How to price your products

Written by Amy Monaghan

February 5th, 2021
How to price your products

Making things by hand is a creative process. You've had to hone those skills over many hours. You've invested in stock throughout the years, and let's face it you've cupboards full of stuff that at the time seemed like a legitimate new crafting endeavour. Having craft as a hobby is an amazing thing, great for your development and your mental health. But what happens when you want to start selling them?

There are two types of craft seller, and there is no right or wrong answer to this, but are you someone who loves crafting and wants to sell as an extension of your hobby, or, are you looking to make a living out of this?

If the payment of your mortgage is dependant on sales then your pricing strategy is going to need to be very robust. However, if you're looking for your small business to be able to fund itself then you'll be much more inclined to wait and see how it goes. But the principles are the same, so let's have a look at the basics.

Sales prices are dependant on you

We get a lot of questions about pricing makes against other crafters prices but as we've alluded to already, so many people are in this for so many different reasons, so that's not a good starting point. It's also like trying to compare apples with oranges if you'll allow us the cliché. The main advantage of handmade gifts from a customers perspective is the uniqueness, so if you're finding products that are identical to yours then there's probably an issue. Identifying the unique selling point of your items is important, and also allows you to make your selling prices unique to your products.

Calculating costs

Now if you get this right first time we'll be amazed, it's a process that takes time and refinement, so hold off printing all of those price lists until you're sure.

The very basic way that we first encourage people to price their makes is to calculate the cost of the materials for that product and then figure out how much of your time it takes to make them. If you're planning to pay yourself you'll need a figure in mind for your hourly rate, then multiply this by the hours and add the material cost. If you make multiples, calculate the cost for making 10 for example, and then divide by 10. This will give you the very least you need to charge per product to break even. And it's probably much more than you think.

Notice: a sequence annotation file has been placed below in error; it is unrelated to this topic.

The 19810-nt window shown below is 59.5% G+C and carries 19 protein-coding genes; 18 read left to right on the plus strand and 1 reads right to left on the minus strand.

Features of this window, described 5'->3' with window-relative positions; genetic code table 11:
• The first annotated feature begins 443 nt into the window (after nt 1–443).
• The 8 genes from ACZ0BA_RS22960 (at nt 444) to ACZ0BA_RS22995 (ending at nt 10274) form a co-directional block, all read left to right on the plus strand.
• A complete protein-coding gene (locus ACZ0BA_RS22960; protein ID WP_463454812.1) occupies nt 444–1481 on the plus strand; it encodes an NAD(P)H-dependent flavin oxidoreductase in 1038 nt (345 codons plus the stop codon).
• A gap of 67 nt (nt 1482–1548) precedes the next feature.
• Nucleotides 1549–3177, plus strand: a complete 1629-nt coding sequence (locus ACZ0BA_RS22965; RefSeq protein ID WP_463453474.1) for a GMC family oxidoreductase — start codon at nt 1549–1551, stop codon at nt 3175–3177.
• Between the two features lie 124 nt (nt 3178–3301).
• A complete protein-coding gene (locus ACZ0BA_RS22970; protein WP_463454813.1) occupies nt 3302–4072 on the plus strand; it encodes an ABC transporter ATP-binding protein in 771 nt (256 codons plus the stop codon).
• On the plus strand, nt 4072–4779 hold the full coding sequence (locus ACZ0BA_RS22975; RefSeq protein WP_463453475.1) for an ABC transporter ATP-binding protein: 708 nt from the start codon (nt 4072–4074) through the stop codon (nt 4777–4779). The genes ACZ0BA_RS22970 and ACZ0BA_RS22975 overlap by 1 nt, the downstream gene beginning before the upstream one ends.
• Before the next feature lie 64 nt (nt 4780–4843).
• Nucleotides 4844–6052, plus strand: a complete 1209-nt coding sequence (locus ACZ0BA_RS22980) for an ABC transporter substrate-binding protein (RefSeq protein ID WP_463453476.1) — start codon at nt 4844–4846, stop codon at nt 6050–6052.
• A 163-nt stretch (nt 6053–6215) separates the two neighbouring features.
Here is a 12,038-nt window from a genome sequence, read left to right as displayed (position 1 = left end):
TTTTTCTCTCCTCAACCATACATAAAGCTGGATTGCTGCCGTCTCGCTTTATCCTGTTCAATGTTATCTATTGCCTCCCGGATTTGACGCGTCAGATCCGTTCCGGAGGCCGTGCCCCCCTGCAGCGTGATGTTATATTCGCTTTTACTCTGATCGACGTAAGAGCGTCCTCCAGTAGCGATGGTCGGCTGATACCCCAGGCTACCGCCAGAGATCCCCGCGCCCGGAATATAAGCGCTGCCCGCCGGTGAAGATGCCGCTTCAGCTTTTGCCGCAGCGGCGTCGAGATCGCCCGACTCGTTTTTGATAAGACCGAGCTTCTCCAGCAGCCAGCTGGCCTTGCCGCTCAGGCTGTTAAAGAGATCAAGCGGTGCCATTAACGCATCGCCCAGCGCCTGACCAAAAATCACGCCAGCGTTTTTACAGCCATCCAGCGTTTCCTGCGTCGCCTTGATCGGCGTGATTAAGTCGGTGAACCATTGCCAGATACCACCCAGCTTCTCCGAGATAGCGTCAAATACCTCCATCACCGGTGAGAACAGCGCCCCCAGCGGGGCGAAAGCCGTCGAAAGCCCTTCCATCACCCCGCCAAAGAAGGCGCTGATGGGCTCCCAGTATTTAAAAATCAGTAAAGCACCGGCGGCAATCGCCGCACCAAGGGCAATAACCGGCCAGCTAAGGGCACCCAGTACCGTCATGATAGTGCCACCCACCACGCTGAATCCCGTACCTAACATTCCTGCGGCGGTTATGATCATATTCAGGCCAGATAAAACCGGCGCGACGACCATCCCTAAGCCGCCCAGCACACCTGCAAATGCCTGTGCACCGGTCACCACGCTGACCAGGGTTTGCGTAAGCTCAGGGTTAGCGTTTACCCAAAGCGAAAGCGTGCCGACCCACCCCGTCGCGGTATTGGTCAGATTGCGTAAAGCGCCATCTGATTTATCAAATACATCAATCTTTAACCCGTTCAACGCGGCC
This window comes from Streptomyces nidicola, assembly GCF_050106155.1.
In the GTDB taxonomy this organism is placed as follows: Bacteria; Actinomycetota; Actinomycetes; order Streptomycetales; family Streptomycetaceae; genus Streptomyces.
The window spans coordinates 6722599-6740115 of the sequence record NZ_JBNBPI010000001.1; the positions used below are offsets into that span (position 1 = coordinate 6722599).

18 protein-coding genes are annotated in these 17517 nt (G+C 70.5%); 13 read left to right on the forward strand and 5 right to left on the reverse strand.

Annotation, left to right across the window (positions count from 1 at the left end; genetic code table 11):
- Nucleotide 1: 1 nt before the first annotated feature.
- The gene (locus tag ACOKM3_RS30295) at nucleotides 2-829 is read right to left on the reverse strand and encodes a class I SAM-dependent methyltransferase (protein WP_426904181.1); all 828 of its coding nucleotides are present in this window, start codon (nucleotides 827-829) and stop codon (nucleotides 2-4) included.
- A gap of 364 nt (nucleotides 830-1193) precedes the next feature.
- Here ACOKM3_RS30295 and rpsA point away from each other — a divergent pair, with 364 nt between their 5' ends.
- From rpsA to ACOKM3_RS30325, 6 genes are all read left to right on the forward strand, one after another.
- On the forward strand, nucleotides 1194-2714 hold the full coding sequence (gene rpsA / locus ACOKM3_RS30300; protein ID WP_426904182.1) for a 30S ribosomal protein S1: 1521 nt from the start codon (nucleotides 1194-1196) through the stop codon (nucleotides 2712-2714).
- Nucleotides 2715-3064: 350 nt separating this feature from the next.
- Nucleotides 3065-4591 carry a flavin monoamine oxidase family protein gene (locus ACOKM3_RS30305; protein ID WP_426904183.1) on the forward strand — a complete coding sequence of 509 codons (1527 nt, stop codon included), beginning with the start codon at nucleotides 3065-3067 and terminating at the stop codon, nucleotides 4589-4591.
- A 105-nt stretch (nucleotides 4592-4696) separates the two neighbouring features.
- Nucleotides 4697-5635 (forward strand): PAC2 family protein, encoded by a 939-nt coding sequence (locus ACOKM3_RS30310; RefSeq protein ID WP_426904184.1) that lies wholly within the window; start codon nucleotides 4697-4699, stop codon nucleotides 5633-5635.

Refining the model

So, what if you look at your product and think - I can't charge that? This is where the business bit comes in. So far you've been buying stock from the end retailer, so you can change your suppliers. You've been making one at a time, but it's quicker in bulk so you upscale to save time and therefore cost. You have been hand finishing everything but are now investing in the equipment to make it quicker. These things can also come with time, so don't beat yourself up, it's not going to be in place on day one. You've a sales base to build whilst you're tinkering.

And the bad news is that's just the beginning - But don't despair! Making a business is not easy, but it can be very rewarding, so keep track of your finances. You'll need to do this anyway when you get to the fun part of filing taxes, but for now make sure you're accounting for all of your costs. There's the obvious stuff like stall fees and material costs. But what about insurance, packaging materials, display items, props for photoshoots, that new sewing machine you bought but pretended it was just for you.

Looking online to find out what everyone else is selling things for isn't going to cover that. Don't get involved in the race to the bottom. Price your products with knowledge behind you and be proud of the end result. If you can communicate those virtues to the customer they'll support you too, and then you'll have a sustainable business rather than one that's fighting you every step of the way.

When you get into the realms of trying to make a profitable business all of this is worth considering, and it's a sign that you're taking the steps from something to keep you busy into full-blown small business ownership.

Good luck!